, Volume 20, Issue 3, pp 333–339 | Cite as

Inhibition of neuronal nitric oxide synthase activity does not alter vasopressin secretion in septic rats

  • Camila Henriques CoelhoEmail author
  • Thalita Freitas Martins
  • Gabriela Ravanelli Oliveira-Pelegrin
  • Maria José Alves da Rocha



During the early phase of sepsis, hypotension is accompanied by increase of plasma vasopressin hormone (AVP) levels, which decline during the late phase. This hypotension is due in part to increase of nitric oxide (NO) synthesis by nitric oxide synthase (NOS) enzyme. Neuronal isoform of this enzyme (nNOS) is present in vasopressinergics neurons of hypothalamus, but its role in vasopressin secretion during sepsis is unknown.


We evaluated the role of nNOS in NO production and vasopressin secretion during sepsis. Wistar rats received 7-nitroindazole (50 mg/kg, i.p.), an inhibitor of nNOS activity, or vehicle and were submitted to septic stimulus by cecal ligation and puncture (CLP). At the time points 0, 4, 6, 18 and 24 h after sepsis induction the animals were decapitated and neurohypophysis and hypothalamus were removed for analysis of vasopressin content and NOS activity, respectively. Hematocrit, serum sodium, osmolality, proteins and plasmatic AVP were quantified.


Mortality was not affected by 7-nitroindazole (7-NI). Sodium and plasma proteins levels decreased after CLP and the treatment anticipated the protein loss, and delayed serum sodium decrease. Septic animals treated with 7-NI showed decrease of osmolality 4 h after CLP. Nitric oxide synthase activity in hypothalamus increased at 4 and 24 h after CLP and was reduced with 7-NI. Neurohypophysis content of AVP diminished after CLP and 7-NI did not alter this parameter. Plasma AVP levels increased at 6 h and decreased 18 and 24 h after CLP. Treatment with 7-NI did not alter plasma vasopressin levels.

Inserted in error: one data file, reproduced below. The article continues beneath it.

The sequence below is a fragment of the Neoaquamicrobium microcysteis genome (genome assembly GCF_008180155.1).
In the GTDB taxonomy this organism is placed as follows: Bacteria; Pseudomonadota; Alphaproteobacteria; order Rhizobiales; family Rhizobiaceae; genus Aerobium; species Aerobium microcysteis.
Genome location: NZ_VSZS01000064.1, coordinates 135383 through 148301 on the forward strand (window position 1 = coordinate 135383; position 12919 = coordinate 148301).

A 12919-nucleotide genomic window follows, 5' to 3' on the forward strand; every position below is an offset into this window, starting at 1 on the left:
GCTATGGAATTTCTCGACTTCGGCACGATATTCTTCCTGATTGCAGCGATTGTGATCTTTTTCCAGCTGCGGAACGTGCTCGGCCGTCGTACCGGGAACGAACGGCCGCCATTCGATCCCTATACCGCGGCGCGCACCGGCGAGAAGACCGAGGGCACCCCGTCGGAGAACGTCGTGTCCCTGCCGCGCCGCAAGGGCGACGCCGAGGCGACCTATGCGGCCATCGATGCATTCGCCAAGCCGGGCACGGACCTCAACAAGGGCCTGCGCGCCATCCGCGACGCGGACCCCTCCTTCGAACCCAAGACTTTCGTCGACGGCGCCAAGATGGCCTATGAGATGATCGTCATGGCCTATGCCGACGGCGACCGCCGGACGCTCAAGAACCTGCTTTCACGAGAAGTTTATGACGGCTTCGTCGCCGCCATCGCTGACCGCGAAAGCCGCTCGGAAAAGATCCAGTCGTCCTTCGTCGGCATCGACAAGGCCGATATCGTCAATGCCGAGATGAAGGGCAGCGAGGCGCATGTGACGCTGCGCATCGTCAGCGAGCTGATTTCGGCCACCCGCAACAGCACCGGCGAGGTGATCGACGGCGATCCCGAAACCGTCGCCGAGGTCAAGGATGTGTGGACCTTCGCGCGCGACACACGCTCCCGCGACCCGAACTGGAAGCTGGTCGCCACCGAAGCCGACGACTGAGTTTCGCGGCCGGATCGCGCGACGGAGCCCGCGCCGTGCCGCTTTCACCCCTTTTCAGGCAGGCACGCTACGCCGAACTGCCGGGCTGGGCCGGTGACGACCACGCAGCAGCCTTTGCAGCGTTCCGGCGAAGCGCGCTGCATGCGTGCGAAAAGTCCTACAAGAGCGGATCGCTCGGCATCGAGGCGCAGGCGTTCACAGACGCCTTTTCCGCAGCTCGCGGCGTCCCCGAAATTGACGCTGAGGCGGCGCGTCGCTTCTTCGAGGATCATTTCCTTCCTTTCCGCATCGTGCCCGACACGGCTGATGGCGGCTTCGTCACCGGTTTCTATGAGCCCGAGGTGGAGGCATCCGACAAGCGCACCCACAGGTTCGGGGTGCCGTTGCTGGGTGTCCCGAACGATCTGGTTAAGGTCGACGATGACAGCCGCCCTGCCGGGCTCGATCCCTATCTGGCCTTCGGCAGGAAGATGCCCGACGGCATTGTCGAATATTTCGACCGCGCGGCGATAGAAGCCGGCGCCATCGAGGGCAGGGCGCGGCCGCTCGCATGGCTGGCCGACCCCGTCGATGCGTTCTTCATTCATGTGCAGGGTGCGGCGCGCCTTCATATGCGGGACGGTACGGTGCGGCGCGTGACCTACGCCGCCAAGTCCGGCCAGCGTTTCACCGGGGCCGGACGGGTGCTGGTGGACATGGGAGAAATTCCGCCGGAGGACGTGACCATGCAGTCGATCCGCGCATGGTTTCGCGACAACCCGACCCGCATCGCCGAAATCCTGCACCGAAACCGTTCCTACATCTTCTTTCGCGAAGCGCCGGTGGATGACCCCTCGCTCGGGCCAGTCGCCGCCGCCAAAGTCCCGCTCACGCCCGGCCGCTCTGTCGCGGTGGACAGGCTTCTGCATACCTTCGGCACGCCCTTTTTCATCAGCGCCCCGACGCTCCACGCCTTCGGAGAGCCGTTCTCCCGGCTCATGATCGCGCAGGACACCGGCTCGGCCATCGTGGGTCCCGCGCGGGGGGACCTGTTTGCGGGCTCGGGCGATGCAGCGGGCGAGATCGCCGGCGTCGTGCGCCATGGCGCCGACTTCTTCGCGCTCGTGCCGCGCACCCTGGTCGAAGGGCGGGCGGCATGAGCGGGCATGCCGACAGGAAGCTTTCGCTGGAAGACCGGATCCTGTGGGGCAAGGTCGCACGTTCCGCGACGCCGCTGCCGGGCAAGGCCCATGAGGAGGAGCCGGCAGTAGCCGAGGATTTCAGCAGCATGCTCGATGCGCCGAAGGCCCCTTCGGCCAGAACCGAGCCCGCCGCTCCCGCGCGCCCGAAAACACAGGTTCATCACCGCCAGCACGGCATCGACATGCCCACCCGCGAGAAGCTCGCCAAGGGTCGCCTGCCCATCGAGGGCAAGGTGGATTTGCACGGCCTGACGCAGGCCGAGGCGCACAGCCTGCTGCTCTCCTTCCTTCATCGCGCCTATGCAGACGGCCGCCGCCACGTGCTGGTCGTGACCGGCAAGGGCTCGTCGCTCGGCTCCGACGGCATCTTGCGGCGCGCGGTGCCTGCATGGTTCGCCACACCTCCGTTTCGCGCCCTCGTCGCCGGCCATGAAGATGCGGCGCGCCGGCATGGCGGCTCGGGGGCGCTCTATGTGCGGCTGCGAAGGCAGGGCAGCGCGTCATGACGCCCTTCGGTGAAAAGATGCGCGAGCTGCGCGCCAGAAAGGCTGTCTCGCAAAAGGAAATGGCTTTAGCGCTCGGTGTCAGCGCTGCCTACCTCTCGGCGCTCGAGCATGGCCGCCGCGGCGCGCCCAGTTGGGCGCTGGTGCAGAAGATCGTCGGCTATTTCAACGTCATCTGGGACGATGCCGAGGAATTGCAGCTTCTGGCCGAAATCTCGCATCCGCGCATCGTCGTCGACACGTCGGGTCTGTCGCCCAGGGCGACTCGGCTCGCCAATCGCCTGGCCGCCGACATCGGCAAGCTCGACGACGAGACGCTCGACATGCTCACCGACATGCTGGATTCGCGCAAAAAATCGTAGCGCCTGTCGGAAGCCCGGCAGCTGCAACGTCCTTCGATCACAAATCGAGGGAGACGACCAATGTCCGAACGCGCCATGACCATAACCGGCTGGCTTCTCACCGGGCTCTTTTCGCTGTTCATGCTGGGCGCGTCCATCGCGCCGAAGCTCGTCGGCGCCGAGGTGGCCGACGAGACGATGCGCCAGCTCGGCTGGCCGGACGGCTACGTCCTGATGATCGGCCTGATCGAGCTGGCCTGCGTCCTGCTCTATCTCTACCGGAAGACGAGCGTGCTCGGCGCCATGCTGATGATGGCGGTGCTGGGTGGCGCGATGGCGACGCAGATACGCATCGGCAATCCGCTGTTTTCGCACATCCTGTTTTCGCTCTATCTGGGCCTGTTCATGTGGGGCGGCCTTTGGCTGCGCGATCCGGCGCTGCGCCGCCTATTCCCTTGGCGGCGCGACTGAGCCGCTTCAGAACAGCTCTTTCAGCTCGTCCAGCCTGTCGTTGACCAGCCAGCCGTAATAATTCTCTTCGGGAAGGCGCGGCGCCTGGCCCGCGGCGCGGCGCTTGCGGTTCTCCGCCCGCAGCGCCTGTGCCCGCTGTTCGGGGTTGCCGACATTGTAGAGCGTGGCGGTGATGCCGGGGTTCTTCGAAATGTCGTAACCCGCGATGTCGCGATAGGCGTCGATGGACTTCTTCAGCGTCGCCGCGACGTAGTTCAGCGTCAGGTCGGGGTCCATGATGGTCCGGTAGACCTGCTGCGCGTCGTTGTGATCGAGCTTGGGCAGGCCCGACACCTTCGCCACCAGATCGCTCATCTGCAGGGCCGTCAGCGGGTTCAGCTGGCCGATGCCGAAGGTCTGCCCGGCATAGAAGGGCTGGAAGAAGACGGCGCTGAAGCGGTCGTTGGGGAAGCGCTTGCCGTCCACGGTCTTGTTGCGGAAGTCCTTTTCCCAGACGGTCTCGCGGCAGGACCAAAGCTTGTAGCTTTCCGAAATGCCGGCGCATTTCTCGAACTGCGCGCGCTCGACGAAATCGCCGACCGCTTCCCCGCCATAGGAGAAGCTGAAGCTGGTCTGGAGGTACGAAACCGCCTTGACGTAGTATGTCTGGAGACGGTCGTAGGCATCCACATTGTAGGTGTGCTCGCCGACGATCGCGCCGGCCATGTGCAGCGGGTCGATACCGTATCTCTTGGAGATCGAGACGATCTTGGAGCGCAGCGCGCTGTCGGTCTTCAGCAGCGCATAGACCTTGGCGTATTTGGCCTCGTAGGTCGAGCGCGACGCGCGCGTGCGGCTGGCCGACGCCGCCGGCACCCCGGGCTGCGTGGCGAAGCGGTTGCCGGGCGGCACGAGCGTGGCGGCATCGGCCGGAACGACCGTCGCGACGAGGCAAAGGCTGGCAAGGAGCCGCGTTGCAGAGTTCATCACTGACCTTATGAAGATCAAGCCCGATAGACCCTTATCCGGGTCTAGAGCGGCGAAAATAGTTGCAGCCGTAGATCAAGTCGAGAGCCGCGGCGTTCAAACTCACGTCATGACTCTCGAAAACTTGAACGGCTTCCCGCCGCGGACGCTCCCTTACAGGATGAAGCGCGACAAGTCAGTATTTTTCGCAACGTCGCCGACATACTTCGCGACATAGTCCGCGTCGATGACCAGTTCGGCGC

We concluded that nNOS does not have a substantial role in vasopressin secretion during experimental sepsis.


CLP Neuronal NOS Nitric oxide Polymicrobial sepsis Vasopressin 



The authors thank Nadir M. Fernandes, Fabyola Mestriner e Milene Mantovani for the excellent technical assistance. José Antunes-Rodrigues and Lucila L. K. Elias provided the infrastructure for the RIA analyses. Financial support from CNPq and CAPES is gratefully acknowledged.

Compliance with Ethical Standards

Conflict of interest

The authors declare that they have no conflict of interest.

Ethical approval

All procedures were done following the Ethics Committee of Animal Experimentation at the University of São Paulo (CEUA)-Campus Ribeirão Preto.


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Copyright information

© Springer Science+Business Media New York 2017

Authors and Affiliations

  • Camila Henriques Coelho
    • 1
    Email author
  • Thalita Freitas Martins
    • 1
  • Gabriela Ravanelli Oliveira-Pelegrin
    • 1
  • Maria José Alves da Rocha
    • 2
  1. 1.Faculdade de Ciências FarmacêuticasUniversidade de São PauloRibeirão PretoBrazil
  2. 2.Departamento de Morfologia, Fisiologia e Patologia Básica, Faculdade de OdontologiaUniversidade de São PauloRibeirão PretoBrazil

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